Having said that, I’ve been teaching for a while now and I would further suggest that at heart, the student’s claim that “hearing about all that…stuff doesn’t help my walk with the Lord” is most likely code for “I don’t want to take this class anyway, and I have Christian buzz words that can help me get out of it with a clean conscience; in fact, I might be a better person for bailing early.” I certainly know that was my attitude from time to time as an undergrad…

    All that to say in answer to your questions:
    1. No.
    2. Yes, but only to the limited extent that their objections are actually to the source material, and not based in laziness or apathy.
    3. I look forward to seeing how this gets answered, and then potentially stealing said answer and applying it to my own classes.

  8. Nate, you are correct. I suggested that you use Zen and Art of Motorcycle Maintenance as a contemporary text when introducing students to Plato.
    I’ve subsequently come to consider that an unwise suggestion, not because it is a rather uneven text that is historically inaccurate in places but because it is deeply ambivalent and indeterminate, qualities unlikely to throw light on another text.

  9. My feeling is that you may wish to modify your persona as a teacher. Knowing you merely from the podcast, let me risk putting you on the couch, anyway.

    The first problem is that you often come across as self-effacing, and this can serve to undercut your own authority in the classroom.

    Secondly, your students are presumably more conservative than you are. (At the very least as William Perry’s Schema of Intellectual Development shows, young students are pedagogically conservative.) As an often unrepentant liberal, you are now in the position as a representative of the Establishment(your beloved “pederasty”)and they came/were sent to a Christian school to escape from such things I presume.

    I think it’s very important for you to do this or these Christians just are the dumb, anti-Science, anti-Englightenment fools that leftists like Chris Mooney, Dawkins and the drive-by media like to represent Republicans and Christians as.

    You have my permission to ignore the mound of red meat I threw out in the previous paragraph, but take the advice I recently read from a veteran teacher. He said, “Start off the term as Atilla the Hun but end up as Mr Rogers.” Nix it with the self-effacement.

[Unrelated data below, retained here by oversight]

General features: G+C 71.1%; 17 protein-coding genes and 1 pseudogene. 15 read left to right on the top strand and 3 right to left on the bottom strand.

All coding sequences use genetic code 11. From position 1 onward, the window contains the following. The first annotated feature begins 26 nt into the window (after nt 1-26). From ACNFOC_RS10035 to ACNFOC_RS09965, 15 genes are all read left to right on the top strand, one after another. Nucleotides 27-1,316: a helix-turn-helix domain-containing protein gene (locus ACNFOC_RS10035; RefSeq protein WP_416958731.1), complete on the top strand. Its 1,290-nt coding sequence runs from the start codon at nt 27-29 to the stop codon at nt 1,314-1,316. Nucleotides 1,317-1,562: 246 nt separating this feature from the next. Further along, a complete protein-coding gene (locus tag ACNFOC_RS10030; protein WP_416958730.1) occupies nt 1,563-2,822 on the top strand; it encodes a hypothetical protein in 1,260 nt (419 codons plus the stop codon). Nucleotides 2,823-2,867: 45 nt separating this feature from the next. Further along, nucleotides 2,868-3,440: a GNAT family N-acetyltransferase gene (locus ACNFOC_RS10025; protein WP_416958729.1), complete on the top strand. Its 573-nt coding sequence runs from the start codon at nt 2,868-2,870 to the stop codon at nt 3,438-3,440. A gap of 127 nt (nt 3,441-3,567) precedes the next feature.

10. John, I’m actually pretty different on the podcast than I am in the classroom, especially the first few weeks of the semester–in fact, I had four or five people drop another class, and I’m pretty sure it’s because I was too Hunnish. The self-effacement doesn’t come into the classroom very often. But thank you for the suggestion.

  11. 1. Am I wrongheaded in viewing the conditions of Greek pederasty as related, however distantly, to this student’s spiritual walk? Nope
    2. Is it my responsibility to convince students that this is the case? If you want them to read the material and be interested in the material.
    3. How on earth do I go about doing so?

    I use this with my friend who had problems with employing somebody to do work who was living an “alternative lifestyle”. If I only did business with Christians, I couldn’t do business. In the same way, if they don’t want to read books about sinners, tell them to put their Bibles down.

  12. I’m just flying by following “A.S. Byatt” and Ragnarok and so have only read/heard a little of your site.

    re: students’ actions.
    People’s stated reasoning and their under-lying motivations can differ wildly. Younger people seem likely to be more disturbed when confronted with distasteful, worrying and exciting views around sexuality. That only a few of your student are exercising their newly acquired freedom to avoid subjects which they find threatening suggests that your presentation and material is OK.